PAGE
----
The U.S. Army emerged from World War II as the best-armed, most-mobile, best-equipped, best-supplied, most-educated, and highest-paid army in history. Immediately following the end of the war, President Harry S. Truman supported a measured reduction from 8.2 million to 1.5 million men, but domestic political pressures resulted in an army drawdown to fewer than 591,000 personnel in ten divisions and five regiments by June 1950. The 1947 National Security Act, designed to unify the nation’s armed forces and decrease interservice rivalries, established the U.S. Air Force as independent from the army and designated the army as having primary responsibility for land-based operations.
Despite streamlining of command structure in the late 1940s, low budgets contributed to a dramatic decline in army combat effectiveness. By 1950, few of the army’s ten divisions were fully capable of deployment outside the continental United States. Four understrength, poorly trained, and inadequately equipped divisions were in occupation in Japan, while 80,000 men were in Germany.
The Korean War began in June 1950. American advisors and troops rushed from Japan helped purchase just enough time to prevent Democratic People’s Republic of Korea (DPRK, North Korea) forces from completely overrunning the Republic of Korea (ROK, South Korea) before substantial forces could be sent from the United States. This also presented serious difficulties, as the army was stretched thin trying to keep up its guard in Europe with the formation of the North Atlantic Treaty Organization (NATO) in 1949.
The war revealed the appalling state of the U.S. military, especially the army, which had undergone major cutbacks under Defense Secretary Louis Johnson, who favored the air force over both the army and navy. Troops were often sent into combat without proper training, and equipment was both obsolete and inadequate. The buildup in Korea was made possible only by calling up reserve and National Guard units, which also had the effect of securing experienced combat veterans. Most of the weaponry employed by the army in Korea was of World War II vintage.
Massive U.S. artillery fire and airpower helped to offset Chinese numbers. The war also saw the army carry out extensive experimentation with the helicopter for medical evacuation but also for resupply and the movement of troops. In addition, the war speeded up desegregation of the army. During the conflict, the defense budget quadrupled, and the army grew dramatically in size. By 1953, army strength stood at twenty divisions and eighteen regiments with a total of 1.5 million personnel. The Korean War also acted as a stimulus to research and development programs, which brought new weapons into the field in the latter 1950s and early 1960s, and ensured that the United States maintained a significant military establishment. After every previous conflict, the United States had largely disarmed.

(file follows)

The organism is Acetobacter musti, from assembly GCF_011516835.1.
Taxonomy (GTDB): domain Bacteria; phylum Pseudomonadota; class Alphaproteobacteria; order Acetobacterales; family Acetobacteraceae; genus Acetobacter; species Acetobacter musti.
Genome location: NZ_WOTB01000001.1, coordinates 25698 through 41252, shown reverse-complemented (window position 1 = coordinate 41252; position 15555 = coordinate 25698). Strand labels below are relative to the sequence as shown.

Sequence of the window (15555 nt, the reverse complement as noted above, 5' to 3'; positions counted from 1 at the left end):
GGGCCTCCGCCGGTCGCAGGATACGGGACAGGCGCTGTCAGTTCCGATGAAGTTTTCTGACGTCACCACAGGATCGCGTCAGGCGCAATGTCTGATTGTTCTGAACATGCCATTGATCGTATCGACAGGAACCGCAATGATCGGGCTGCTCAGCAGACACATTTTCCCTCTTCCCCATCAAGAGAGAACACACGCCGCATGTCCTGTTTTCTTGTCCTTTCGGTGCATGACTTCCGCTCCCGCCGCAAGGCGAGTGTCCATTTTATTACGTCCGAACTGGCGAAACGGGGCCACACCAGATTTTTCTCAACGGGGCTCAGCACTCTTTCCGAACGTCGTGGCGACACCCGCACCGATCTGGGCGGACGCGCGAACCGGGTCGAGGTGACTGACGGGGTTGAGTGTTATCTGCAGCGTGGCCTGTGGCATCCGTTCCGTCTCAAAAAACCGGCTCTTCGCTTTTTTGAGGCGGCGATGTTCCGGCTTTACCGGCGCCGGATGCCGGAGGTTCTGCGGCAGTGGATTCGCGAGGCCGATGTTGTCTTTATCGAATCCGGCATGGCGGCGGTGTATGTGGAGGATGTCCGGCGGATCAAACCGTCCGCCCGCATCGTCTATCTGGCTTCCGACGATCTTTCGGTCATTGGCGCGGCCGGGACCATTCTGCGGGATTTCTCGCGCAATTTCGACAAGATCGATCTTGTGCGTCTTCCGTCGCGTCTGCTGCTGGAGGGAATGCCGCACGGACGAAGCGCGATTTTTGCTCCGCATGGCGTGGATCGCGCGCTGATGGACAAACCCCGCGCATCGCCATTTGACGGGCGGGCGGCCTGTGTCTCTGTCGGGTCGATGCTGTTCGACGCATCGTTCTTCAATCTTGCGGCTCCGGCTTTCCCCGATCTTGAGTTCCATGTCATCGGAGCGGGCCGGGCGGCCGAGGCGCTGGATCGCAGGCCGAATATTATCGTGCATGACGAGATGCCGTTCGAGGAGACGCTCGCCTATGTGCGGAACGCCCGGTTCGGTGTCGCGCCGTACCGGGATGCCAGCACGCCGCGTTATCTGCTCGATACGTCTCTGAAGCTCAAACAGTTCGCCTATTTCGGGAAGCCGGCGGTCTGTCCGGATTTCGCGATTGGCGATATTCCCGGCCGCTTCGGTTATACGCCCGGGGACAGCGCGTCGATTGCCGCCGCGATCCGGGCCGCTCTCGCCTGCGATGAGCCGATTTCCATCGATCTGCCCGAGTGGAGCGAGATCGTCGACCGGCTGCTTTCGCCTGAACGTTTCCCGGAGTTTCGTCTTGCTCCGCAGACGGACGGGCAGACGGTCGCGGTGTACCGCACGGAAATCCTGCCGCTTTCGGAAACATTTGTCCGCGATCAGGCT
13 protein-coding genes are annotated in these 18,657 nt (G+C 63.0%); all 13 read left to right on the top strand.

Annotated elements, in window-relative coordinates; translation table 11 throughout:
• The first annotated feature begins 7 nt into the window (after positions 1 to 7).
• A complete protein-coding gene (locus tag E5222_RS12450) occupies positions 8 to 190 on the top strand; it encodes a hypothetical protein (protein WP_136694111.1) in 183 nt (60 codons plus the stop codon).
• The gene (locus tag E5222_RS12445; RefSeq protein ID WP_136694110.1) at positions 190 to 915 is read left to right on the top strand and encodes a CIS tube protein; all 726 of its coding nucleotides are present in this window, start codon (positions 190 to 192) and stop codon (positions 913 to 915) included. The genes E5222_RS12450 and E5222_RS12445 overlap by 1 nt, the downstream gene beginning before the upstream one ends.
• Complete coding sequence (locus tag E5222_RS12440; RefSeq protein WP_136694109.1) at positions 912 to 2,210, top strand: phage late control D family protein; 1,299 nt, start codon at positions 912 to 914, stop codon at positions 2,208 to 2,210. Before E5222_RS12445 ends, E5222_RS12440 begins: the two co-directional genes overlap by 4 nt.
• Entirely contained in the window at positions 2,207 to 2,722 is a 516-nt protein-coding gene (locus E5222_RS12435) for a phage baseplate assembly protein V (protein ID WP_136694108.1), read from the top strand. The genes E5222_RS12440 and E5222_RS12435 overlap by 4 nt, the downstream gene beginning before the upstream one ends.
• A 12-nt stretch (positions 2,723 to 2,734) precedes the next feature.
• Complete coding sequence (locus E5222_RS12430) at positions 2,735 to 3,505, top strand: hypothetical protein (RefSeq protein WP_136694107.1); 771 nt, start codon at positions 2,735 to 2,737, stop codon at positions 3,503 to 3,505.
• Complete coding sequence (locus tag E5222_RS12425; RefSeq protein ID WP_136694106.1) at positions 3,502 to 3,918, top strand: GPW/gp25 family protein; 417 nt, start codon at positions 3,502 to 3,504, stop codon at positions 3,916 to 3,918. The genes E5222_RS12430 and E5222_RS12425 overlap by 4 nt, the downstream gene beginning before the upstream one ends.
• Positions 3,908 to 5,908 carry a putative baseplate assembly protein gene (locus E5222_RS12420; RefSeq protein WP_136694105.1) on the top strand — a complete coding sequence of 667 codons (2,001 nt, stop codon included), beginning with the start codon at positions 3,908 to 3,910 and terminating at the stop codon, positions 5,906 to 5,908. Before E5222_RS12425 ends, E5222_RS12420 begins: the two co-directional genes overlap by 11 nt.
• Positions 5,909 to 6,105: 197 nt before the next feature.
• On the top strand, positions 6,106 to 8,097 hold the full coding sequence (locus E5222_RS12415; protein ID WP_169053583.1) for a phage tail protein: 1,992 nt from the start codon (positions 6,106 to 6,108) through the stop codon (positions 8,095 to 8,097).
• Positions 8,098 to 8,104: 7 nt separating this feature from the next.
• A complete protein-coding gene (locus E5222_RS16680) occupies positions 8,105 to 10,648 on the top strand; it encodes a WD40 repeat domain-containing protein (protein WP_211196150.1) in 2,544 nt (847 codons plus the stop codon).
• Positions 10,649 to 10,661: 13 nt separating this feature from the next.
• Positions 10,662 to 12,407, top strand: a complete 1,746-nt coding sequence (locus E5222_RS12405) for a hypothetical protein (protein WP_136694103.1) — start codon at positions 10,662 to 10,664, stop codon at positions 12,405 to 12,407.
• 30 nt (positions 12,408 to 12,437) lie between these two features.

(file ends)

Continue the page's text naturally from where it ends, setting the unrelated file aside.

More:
With an armistice in Korea in July 1953, the new administration of President Dwight D. Eisenhower sought to shift emphasis to nuclear deterrence in the so-called New Look policy (popularly known as “more bang for the buck”). By 1958, army strength had again decreased, this time to fifteen divisions. Under the New Look, the army prepared to use flexible but shortrange nuclear munitions to offset the greater manpower of potential enemies in Europe and Asia. In the mid-1950s, the army developed the Jupiter and Nike missiles as well as artillery systems capable of firing nuclear munitions. In order to increase survivability and mobility on nuclear battlefields, the army introduced the M41, M47, and M48 tanks, reestablishing four armored divisions by 1956.
Structurally, because nuclear weapons could easily destroy concentrated groups of soldiers, the army reorganized its units into decentralized and autonomous pentomic divisions, consisting of five battle groups, that could operate independently or join together to provide mass and firepower. By 1958, the army had divided all of its infantry and airborne divisions into pentomic structures.
In the early 1960s, political events in Latin America as well as the Berlin Crises and the Cuban Missile Crisis intensified the Cold War. President John F. Kennedy’s administration became concerned with combating the domino effect of encroaching communism while providing a more balanced approach to military threats. This strategy, known as flexible response, called for an increase in the army’s conventional force structure to provide a nonnuclear response to future threats. It also emphasized counterinsurgency warfare.
In the 1960s, Secretary of Defense Robert S. McNamara spearheaded a wholesale reorganization of the army that consolidated redundant structures and decreased inefficiencies. Largely due to previous programs coming to fruition, the army received the M60 machine gun and the M60 tank and replaced its outdated M-1 Garand rifle with the M-14 and a few years later the M-16. The army also abandoned the pentomic division structure and established traditional three-brigade Reorganization Objective Army Divisions (ROADs), including mechanized divisions equipped with the M113 armored personnel carrier. While the army’s doctrine for its ROADs centered on fighting in nonnuclear battlefields, its primary focus remained linear battles in the European theater.
As the Soviet Union and the United States approached nuclear parity, however, the army also began to prepare to counter a newly emerging threat of guerrilla-style communist insurgencies. In 1961, Kennedy significantly increased the size and scope of Special Forces units for counterinsurgency operations. Special Forces soldiers became expert in the tactics, techniques, and procedures of both defeating guerrilla movements and training indigenous soldiers, particularly as special advisors in Vietnam.
America’s involvement in Vietnam, which had begun with support for the French in the Indochina War (1946–1954), rapidly escalated with the renewal of the insurgency in the late 1950s. President Kennedy sent only advisors and helicopters, but in mid-1965 his successor, Lyndon B. Johnson, introduced U.S. ground troops. The war gradually escalated, and at peak strength in early 1969 the United States had 543,400 men in Vietnam.